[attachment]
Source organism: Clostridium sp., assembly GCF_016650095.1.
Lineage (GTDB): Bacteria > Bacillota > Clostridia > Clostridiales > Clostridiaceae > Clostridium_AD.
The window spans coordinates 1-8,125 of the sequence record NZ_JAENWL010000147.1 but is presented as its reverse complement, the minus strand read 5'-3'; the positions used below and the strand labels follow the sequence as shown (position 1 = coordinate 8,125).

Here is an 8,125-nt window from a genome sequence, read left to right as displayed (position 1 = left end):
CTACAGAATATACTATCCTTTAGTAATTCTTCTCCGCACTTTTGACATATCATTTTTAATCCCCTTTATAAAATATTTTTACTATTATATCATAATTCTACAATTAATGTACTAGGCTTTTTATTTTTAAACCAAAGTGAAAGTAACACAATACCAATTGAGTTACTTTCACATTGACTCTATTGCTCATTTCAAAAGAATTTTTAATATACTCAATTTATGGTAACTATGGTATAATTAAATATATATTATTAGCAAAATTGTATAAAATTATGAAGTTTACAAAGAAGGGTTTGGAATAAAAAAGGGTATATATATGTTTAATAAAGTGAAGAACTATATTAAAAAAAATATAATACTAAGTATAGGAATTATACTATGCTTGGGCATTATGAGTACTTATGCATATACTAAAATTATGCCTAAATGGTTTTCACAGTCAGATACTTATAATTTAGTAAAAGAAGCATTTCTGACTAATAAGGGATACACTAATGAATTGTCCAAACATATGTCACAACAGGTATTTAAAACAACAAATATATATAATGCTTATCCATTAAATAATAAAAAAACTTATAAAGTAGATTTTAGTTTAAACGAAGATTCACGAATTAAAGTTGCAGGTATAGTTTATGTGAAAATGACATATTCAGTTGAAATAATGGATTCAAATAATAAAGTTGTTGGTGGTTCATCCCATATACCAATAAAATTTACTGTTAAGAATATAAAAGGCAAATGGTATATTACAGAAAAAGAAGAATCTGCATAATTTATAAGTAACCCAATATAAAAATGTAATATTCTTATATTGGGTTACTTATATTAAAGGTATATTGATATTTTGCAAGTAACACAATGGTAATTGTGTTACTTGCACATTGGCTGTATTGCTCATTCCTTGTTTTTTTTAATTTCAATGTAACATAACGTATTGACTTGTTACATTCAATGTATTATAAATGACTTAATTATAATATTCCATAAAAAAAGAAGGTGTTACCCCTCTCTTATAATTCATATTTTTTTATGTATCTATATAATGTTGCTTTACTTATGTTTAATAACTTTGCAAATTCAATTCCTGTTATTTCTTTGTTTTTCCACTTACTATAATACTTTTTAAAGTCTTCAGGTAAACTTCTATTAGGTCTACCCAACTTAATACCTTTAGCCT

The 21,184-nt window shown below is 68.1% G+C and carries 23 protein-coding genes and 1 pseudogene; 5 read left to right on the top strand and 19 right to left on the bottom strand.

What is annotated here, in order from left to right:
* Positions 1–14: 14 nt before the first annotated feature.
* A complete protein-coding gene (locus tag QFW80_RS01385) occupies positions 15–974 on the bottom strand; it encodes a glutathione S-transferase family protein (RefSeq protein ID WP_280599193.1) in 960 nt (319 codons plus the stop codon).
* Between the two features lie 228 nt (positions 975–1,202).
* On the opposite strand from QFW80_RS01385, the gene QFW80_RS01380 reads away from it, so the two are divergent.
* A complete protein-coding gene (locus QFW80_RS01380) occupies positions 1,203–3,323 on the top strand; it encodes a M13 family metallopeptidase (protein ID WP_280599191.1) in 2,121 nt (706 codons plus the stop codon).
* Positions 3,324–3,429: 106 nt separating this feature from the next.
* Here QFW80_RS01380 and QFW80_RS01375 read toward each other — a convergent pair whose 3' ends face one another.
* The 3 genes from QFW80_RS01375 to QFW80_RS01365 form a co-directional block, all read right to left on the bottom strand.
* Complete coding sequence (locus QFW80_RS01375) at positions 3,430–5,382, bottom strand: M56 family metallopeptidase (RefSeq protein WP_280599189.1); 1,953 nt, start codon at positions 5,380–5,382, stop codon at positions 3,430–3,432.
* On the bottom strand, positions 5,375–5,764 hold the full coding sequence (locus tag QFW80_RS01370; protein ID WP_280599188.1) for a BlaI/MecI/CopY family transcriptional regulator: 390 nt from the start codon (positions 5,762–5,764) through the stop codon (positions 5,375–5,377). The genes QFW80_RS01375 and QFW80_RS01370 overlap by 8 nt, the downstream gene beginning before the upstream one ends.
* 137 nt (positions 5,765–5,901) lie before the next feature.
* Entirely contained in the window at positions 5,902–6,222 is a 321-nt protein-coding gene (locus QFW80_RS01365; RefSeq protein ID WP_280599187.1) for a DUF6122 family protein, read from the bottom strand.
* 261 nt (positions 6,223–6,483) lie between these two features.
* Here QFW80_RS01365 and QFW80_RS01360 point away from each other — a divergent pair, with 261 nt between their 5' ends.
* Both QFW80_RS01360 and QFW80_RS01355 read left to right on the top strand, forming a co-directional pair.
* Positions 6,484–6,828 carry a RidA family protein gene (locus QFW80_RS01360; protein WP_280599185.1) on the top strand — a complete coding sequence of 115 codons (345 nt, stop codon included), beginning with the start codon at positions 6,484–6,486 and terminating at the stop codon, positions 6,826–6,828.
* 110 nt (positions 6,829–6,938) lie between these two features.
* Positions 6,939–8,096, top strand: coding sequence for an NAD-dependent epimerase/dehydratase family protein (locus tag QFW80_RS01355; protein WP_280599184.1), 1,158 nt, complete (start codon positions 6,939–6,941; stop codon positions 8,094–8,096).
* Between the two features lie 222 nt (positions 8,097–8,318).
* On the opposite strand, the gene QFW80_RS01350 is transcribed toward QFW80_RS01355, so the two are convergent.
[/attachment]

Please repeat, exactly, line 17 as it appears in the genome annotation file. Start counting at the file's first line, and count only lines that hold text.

* On the bottom strand, positions 5,375–5,764 hold the full coding sequence (locus tag QFW80_RS01370; protein ID WP_280599188.1) for a BlaI/MecI/CopY family transcriptional regulator: 390 nt from the start codon (positions 5,762–5,764) through the stop codon (positions 5,375–5,377). The genes QFW80_RS01375 and QFW80_RS01370 overlap by 8 nt, the downstream gene beginning before the upstream one ends.